Tuesday 16 September 2014

Salmond has "no plan B"? The Westminster establishment are having a laugh

One of the most pervasive propaganda narratives utilised by the Westminster establishment and their allies in the mainstream corporate media in their campaign to keep Scotland under Westminster control is the oft repeated "No Plan B" accusation made against the SNP leader Alex Salmond.

The "No Plan B"  accusations came about because Alex Salmond refused to give in to the economically risky hardball tactics used by the Westminster establishment. Salmond insists that his plan for Scotland is that they will continue using the Pound as currency, whilst George Osborne has insisted that that an independent Scotland will lose the Pound, reinforced through constant reiteration of statements like "No ifs, no buts, we will not share the pound if Scotland separates from the UK".

   This hardline stance from Westminster is extraordinarily risky because it creates a lot of economic uncertainty. In fact it actually actually relies on the fear of economic uncertainty frightening people away from voting for Scottish independence. Economic uncertainty is extremely bad because it damages market confidence, causes risk aversion and capital flight, and is an important causal factor in the development of economic crises.

The best course of action from an economic perspective would have been for both sides to agree a fixed-term currency union in order to maintain economic stability during the process of constitutional separation, should Scotland vote for self-determination. The Westminster establishment simply couldn't agree to this kind of pragmatic solution because they felt that they needed to frighten the Scottish people with economic uncertainty in order to win the debate. In my view this decision to put a political propaganda narrative above the stability of the economies on either side of the border just goes to show how terribly unfit to rule the Westminster establishment really are.

Another huge hole in the 
"No Plan B" propaganda narrative is that Alistair Darling (the leader of the Better Together campaign) has publicly admitted the truth, that there is absolutely nothing the Westminster establishment can do to stop an independent Scotland from using the pound.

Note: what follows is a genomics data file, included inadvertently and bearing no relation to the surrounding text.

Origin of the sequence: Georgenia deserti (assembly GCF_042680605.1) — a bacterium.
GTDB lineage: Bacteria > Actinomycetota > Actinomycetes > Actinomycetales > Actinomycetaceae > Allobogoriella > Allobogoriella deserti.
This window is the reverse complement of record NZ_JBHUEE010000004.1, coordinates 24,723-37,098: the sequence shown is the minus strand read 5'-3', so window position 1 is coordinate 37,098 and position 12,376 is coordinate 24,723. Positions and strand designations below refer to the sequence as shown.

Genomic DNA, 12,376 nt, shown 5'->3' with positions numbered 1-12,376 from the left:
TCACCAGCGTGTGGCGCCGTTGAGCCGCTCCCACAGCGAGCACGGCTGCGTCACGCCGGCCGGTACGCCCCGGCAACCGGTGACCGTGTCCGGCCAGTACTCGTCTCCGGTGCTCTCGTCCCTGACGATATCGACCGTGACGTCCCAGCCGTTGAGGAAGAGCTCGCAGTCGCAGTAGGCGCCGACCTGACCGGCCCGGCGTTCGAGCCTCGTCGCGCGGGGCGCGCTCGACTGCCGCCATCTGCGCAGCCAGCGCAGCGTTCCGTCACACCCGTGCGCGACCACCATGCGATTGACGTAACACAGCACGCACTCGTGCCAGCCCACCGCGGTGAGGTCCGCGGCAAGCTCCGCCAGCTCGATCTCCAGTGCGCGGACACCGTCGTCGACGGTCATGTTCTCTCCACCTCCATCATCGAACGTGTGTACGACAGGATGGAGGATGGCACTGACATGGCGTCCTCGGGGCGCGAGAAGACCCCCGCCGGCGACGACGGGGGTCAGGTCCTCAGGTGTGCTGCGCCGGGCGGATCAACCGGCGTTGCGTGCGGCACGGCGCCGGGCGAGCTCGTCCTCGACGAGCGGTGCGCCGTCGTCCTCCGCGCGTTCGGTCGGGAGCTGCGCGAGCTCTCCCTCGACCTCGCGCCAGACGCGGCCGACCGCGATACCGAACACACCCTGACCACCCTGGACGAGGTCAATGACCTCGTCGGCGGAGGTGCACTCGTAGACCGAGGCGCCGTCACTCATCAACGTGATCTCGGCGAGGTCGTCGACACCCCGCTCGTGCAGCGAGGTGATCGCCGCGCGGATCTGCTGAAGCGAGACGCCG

As far as I'm concerned Alex Salmond's plan to have a long-term currency union between Scotland and the UK is not a good one. You only have to look at the disastrous economic consequences of the Argentine Peso-US Dollar currency peg, or the Eurozone crisis, to get an idea of why currency unions are risky.However, since Alex Salmond is the democratically elected head of Scotland and I'm not, he's the one making the plans (until 2016 that is).

If Scotland does achieve independence, and the Westminster establishment continue to play their incredibly risky game of hardball, Salmond has a number of other options to pursue, plans B through to F if you like (I prefer option E or F by the way).

  • Plan A: Currency union with the UK
  • Plan B: No currency union, but use the Pound anyway
  • Plan C: Use the Euro
  • Plan D: Launch a Scottish currency pegged to the value of the Pound or the Euro
  • Plan E: Launch a free floating Scottish currency
  • Plan F: Launch an innovative new kind of currency (a Scottish cryptocoin perhaps)
Now that we've established that there are many options open to Alex Salmond, or whoever might succeed him as leader of an independent Scotland, we'll look at the factor that makes the "No Plan B" propaganda narrative of the Westminster establishment so incredibly hypocritical.

In the week before the Scottish referendum David Cameron's official spokesperson admitted that the government has made no contingency plans at all should the people of Scotland vote for self-determination, and excused this extraordinary admission of complacency with the claim that "The government’s entire focus is on making the case for the UK staying together".

The Westminster establishment have publicly stated that they have
 "No Plan B"  should the people of Scotland defy them and vote for self-determination. The only thing they're prepared to publicly commit to in regards to an independent Scotland is their plan to deny Scotland use of the Pound, no matter what the economic consequences either side of the border!

Of course there is the possibility that they have drawn up secret contingency plans, but that they're lying to the public about it. However to chastise a political opponent for having 
"No Plan B"  whilst publicly stating that they themselves have "No Plan B"  is a ludicrously hypocritical stance.

I suppose the only way that we get to find out whether David Cameron's official spokesperson was blatantly lying, or if the Westminster establishment really are that breathtakingly complacent that they actually haven't drawn up any contingency plans at all, is for the Scottish people to vote Yes.

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Scottish independence and uncertainty
Scottish independence: We don't need your pity
A letter to Scottish voters

Why the Unionist campaign is falling apart
The "unpatriotic left" fallacy 
How Labour dropped the ball on Scottish independence
Scottish independence: Hope against Fear
Asset stripping "bankrupt" Britain with Gideon & Dave
The Tory ideological mission
Margaret Thatcher's toxic neoliberal legacies

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